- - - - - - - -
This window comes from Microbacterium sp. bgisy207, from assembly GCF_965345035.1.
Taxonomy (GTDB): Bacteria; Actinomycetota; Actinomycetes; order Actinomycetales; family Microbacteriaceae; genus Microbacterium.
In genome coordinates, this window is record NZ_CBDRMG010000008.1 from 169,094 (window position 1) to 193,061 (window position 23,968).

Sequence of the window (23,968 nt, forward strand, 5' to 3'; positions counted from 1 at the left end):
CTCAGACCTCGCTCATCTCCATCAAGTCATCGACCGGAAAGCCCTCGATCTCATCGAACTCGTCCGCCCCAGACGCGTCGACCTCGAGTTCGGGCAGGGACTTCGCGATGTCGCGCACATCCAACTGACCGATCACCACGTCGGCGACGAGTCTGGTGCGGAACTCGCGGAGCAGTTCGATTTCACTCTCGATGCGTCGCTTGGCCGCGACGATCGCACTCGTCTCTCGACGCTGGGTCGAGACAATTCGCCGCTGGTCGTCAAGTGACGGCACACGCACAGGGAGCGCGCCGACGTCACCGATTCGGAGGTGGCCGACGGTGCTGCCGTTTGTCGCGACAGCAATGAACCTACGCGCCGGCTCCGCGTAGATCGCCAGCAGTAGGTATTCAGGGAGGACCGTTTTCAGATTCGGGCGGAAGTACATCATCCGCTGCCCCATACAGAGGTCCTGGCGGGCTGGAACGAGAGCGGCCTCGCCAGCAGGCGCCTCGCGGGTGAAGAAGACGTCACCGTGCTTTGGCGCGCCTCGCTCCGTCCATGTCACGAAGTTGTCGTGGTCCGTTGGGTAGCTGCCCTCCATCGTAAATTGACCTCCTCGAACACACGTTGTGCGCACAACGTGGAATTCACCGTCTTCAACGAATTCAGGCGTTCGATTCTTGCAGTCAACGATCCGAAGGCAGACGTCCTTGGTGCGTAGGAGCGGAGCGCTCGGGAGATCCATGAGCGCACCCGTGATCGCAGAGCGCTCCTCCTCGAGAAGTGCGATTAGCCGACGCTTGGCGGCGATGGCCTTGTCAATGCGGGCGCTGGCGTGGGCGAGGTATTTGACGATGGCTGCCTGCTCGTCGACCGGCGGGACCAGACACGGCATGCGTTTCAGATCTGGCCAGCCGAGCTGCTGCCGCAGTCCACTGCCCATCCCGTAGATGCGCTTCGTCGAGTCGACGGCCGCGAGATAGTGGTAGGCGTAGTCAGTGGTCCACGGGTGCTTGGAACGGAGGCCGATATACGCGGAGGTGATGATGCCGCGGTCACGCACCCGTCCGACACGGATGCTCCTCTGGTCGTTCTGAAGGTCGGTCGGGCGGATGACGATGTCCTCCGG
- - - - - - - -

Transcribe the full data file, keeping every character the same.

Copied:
This window comes from Microbacterium sp. bgisy207, from assembly GCF_965345035.1.
Taxonomy (GTDB): Bacteria; Actinomycetota; Actinomycetes; order Actinomycetales; family Microbacteriaceae; genus Microbacterium.
In genome coordinates, this window is record NZ_CBDRMG010000008.1 from 169,094 (window position 1) to 193,061 (window position 23,968).

Sequence of the window (23,968 nt, forward strand, 5' to 3'; positions counted from 1 at the left end):
CTCAGACCTCGCTCATCTCCATCAAGTCATCGACCGGAAAGCCCTCGATCTCATCGAACTCGTCCGCCCCAGACGCGTCGACCTCGAGTTCGGGCAGGGACTTCGCGATGTCGCGCACATCCAACTGACCGATCACCACGTCGGCGACGAGTCTGGTGCGGAACTCGCGGAGCAGTTCGATTTCACTCTCGATGCGTCGCTTGGCCGCGACGATCGCACTCGTCTCTCGACGCTGGGTCGAGACAATTCGCCGCTGGTCGTCAAGTGACGGCACACGCACAGGGAGCGCGCCGACGTCACCGATTCGGAGGTGGCCGACGGTGCTGCCGTTTGTCGCGACAGCAATGAACCTACGCGCCGGCTCCGCGTAGATCGCCAGCAGTAGGTATTCAGGGAGGACCGTTTTCAGATTCGGGCGGAAGTACATCATCCGCTGCCCCATACAGAGGTCCTGGCGGGCTGGAACGAGAGCGGCCTCGCCAGCAGGCGCCTCGCGGGTGAAGAAGACGTCACCGTGCTTTGGCGCGCCTCGCTCCGTCCATGTCACGAAGTTGTCGTGGTCCGTTGGGTAGCTGCCCTCCATCGTAAATTGACCTCCTCGAACACACGTTGTGCGCACAACGTGGAATTCACCGTCTTCAACGAATTCAGGCGTTCGATTCTTGCAGTCAACGATCCGAAGGCAGACGTCCTTGGTGCGTAGGAGCGGAGCGCTCGGGAGATCCATGAGCGCACCCGTGATCGCAGAGCGCTCCTCCTCGAGAAGTGCGATTAGCCGACGCTTGGCGGCGATGGCCTTGTCAATGCGGGCGCTGGCGTGGGCGAGGTATTTGACGATGGCTGCCTGCTCGTCGACCGGCGGGACCAGACACGGCATGCGTTTCAGATCTGGCCAGCCGAGCTGCTGCCGCAGTCCACTGCCCATCCCGTAGATGCGCTTCGTCGAGTCGACGGCCGCGAGATAGTGGTAGGCGTAGTCAGTGGTCCACGGGTGCTTGGAACGGAGGCCGATATACGCGGAGGTGATGATGCCGCGGTCACGCACCCGTCCGACACGGATGCTCCTCTGGTCGTTCTGAAGGTCGGTCGGGCGGATGACGATGTCCTCCGG